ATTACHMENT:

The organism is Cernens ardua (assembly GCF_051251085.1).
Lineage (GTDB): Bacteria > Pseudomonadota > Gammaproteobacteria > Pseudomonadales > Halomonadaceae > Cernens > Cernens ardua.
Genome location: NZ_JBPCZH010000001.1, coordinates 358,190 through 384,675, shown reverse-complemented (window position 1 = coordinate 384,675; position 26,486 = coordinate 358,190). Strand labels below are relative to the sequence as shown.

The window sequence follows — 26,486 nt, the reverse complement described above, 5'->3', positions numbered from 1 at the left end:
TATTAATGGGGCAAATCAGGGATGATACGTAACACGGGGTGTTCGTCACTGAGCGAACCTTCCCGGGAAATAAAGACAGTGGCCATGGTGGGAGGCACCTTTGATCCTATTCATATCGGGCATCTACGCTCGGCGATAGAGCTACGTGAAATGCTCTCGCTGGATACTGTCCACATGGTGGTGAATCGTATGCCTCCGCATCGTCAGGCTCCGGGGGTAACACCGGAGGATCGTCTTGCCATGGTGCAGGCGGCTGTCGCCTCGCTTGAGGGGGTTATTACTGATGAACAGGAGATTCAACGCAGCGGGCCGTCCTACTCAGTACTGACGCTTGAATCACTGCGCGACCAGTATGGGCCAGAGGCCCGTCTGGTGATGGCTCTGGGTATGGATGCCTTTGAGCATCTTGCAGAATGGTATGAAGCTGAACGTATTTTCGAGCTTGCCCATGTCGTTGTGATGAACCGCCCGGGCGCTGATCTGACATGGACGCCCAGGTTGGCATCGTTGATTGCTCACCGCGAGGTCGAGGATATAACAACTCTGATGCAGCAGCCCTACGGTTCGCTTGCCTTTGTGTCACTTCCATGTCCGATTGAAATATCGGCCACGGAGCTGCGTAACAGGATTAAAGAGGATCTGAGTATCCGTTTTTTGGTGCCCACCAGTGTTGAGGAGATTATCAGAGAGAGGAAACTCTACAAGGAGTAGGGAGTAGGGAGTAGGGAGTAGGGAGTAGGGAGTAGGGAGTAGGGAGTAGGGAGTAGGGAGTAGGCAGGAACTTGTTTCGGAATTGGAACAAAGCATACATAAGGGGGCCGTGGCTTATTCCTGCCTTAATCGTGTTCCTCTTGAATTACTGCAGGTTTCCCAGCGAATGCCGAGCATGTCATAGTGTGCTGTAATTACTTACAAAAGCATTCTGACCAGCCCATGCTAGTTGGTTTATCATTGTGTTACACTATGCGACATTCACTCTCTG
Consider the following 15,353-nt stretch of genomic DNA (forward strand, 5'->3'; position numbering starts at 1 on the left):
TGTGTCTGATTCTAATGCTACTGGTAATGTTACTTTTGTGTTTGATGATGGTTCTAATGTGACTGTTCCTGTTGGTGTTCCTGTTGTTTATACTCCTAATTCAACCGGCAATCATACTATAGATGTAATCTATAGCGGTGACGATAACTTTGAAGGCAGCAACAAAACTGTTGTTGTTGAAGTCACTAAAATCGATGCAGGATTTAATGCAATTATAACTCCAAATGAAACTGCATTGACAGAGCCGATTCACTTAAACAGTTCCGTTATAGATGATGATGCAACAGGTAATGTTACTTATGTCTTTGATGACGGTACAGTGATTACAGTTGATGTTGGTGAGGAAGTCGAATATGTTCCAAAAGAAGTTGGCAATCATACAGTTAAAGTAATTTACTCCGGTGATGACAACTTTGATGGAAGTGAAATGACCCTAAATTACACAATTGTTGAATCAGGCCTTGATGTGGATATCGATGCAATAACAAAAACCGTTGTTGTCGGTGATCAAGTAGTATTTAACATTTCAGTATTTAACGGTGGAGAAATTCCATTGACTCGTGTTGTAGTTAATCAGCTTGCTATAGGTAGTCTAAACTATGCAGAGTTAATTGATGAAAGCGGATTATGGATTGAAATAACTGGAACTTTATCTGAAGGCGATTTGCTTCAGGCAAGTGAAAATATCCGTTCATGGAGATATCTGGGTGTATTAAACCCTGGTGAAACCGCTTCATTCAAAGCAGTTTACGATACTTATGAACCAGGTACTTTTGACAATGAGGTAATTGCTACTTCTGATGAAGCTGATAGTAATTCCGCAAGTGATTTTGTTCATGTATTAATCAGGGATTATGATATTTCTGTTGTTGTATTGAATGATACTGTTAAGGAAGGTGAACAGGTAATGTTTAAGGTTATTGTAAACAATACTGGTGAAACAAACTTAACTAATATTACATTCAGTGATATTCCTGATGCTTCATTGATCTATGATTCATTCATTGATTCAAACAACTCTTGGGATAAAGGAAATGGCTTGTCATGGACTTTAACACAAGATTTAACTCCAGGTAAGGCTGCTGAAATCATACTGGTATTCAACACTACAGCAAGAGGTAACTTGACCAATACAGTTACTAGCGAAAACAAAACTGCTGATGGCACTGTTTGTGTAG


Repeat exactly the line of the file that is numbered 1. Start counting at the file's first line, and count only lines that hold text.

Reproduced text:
The organism is Cernens ardua (assembly GCF_051251085.1).